With lockdowns in place, most forms of exercise are not possible anymore: The gyms are closed and groups are not allowed to meet to play group sports. Individual sports seem to be the only solution: That may involve exercise at home such as Yoga or Pilates, or outdoor activities like running and biking. But especially for the later one may wonder, is it risky? And is if worth the risk?
Why exercise is so important right now
Exercise is beneficial in general: It keeps our body in shape and has a major positive influence on our overall health. But especially now, its positive influence on our mind is even more relevant: It gives us the opportunity to leave our home (if we are allowed to run outside!), get some fresh air and calm the nerves. It causes an effective reduction of stress which is what many of us need now with worries about health, family and friends as well as jobs. Studies  have shown that moderate exercise causes positive changes on the central nervous system: Stress hormone (e.g. Adrenalin) levels are modulated. Even more than that, exercise makes us happy: Serotonin is released which is a mood booster!
What are the infection risks during outdoor activities?
The corona virus SARS-CoV-2 which causes the COVID-19 disease spreads between people via droplets . Infection can be related to touching a surface that droplets from an infected person are on or via inhaling of infected respiratory droplets.
In Germany, many outdoor gyms have been closed to limit the first cause for infection. Also, public advice to avoid touching your face aims to limit this risk. The disease will not be obtained from having infectious droplets on your hands only, but regular hand washing is still necessary to effectively minimizes that way of infection.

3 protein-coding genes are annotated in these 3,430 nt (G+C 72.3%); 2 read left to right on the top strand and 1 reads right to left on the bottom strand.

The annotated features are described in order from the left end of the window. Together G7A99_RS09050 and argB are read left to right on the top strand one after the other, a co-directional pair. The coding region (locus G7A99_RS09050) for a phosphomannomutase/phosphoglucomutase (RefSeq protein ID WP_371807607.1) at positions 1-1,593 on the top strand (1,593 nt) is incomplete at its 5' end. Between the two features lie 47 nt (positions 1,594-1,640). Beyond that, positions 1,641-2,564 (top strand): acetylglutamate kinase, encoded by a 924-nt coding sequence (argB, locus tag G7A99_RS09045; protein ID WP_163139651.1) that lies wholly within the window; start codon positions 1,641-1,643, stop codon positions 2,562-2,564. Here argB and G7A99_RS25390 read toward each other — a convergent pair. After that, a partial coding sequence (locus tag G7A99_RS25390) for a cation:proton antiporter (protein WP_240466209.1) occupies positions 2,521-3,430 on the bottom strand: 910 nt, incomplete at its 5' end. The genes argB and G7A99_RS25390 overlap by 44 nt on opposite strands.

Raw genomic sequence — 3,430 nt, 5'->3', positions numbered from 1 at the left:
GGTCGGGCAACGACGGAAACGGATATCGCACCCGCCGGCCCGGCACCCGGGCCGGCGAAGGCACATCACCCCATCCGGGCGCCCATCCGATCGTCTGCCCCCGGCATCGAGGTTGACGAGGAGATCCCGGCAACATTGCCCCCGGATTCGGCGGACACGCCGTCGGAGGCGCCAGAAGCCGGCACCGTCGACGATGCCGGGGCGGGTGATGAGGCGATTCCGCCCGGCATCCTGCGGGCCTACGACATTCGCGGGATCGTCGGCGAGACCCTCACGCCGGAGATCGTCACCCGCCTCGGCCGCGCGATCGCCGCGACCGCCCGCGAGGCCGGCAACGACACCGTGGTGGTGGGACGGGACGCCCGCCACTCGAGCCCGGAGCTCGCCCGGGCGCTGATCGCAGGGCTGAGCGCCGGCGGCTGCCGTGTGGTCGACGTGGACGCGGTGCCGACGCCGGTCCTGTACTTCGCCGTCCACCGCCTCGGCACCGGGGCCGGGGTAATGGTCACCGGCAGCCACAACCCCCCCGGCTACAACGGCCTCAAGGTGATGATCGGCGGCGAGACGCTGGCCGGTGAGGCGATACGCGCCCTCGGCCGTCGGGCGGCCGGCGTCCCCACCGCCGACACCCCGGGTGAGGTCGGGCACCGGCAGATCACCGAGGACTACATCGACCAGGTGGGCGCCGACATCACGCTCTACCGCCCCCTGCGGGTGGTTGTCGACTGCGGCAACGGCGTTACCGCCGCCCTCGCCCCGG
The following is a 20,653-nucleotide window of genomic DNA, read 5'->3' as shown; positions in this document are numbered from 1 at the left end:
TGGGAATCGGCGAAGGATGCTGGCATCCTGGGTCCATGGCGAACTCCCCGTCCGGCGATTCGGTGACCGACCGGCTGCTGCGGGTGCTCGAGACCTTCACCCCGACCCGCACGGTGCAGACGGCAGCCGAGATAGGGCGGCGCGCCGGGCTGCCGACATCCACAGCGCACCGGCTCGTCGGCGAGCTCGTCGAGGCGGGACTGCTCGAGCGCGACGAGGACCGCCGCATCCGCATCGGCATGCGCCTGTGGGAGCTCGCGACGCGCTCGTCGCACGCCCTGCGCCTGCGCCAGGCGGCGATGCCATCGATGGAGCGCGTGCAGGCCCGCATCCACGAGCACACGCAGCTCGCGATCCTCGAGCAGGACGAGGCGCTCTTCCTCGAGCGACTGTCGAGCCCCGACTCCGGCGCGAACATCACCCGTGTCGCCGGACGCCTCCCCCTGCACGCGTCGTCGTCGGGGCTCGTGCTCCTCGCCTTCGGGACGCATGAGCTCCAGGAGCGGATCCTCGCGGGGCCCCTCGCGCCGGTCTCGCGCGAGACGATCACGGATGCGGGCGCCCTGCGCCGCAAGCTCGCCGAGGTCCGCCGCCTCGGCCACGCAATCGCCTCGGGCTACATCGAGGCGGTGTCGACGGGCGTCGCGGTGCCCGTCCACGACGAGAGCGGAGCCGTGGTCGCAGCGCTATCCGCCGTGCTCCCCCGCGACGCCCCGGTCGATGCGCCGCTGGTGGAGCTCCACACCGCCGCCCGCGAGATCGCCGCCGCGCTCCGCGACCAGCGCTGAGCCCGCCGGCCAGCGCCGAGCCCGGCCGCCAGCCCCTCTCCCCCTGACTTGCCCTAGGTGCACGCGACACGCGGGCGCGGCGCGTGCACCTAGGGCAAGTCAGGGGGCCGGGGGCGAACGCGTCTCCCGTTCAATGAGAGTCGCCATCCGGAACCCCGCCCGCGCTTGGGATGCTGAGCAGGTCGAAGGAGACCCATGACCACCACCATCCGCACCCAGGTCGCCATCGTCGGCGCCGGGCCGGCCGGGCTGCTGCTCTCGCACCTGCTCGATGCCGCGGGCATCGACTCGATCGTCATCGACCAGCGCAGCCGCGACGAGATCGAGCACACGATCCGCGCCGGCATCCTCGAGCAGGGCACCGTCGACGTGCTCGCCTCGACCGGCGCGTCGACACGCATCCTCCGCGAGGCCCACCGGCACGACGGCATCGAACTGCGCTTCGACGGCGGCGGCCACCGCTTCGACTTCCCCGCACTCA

Inhaling infectious droplets on the other side is more difficult to avoid: If an infected person sneezes, coughs or even just exhales, he or she can emit droplets that contain the virus. Social distancing and keeping 1.5 meters to the next persons aims to give those droplets enough space to fall to the ground before the next person can inhale them. But this social distance has been determined for people standing: During running or biking, the velocity has significant aerodynamic influence on the droplets!
A recent study  showed how the speed of the person emitting the droplet will influence their behavior in air: The faster this person is moving (e.g. during running), the more meters will their emitted droplets remain in the air – risking others of infection at too low distances.
This data suggests that 1.5 meters are not sufficient to limit the infection risk for moving persons. Instead, the authors recommend to keep 5 meters distance when walking, 10 meters when running – and make sure to avoid direct slipstream.
While this study is based only on aerodynamic simulations of the behavior of droplets and does not show explicitly that infection is therefore possible over distances of several meters, the data strongly suggests this. Doing a clinical study with infected people running ahead of healthy ones and measuring how many get sick is not an option, therefore this data is the best we have. As a scientist, I know how well simulations in well-understood fields such as aerodynamics match reality – otherwise we would hardly be able to develop huge airplanes like the A380 that actually are ably to fly – therefore I consider this data  and their conclusions of high relevance.
How can I limit my infection risk while exercising outside?
The bottom line of all suggestions is simple: We should at all times keep as much distance as possible. Breaking it down into a few simple rules, we get:
- Keep the right distance: 1.5 meters when standing, 5 meters when walking, 10 meters when running.
- Avoid exposing others or yourself with staggered arrangements.
- Avoid touching surfaces and your face.
- Use masks whenever possible. During exercise, this might not be an option as it makes breathing difficult, but a simple cloth will already lower your infection risk and help you remember to avoid touching your face!
- Exercise is areas with fewer people to avoid the risks.
As a runner living in a big city, I find it increasingly difficult to keep the correct distance lately with too many people walking on my usual running tracks. Therefore I am investigating new routes, which is also a fun use of my new free time. How did you change your exercise routine due to the corona crisis?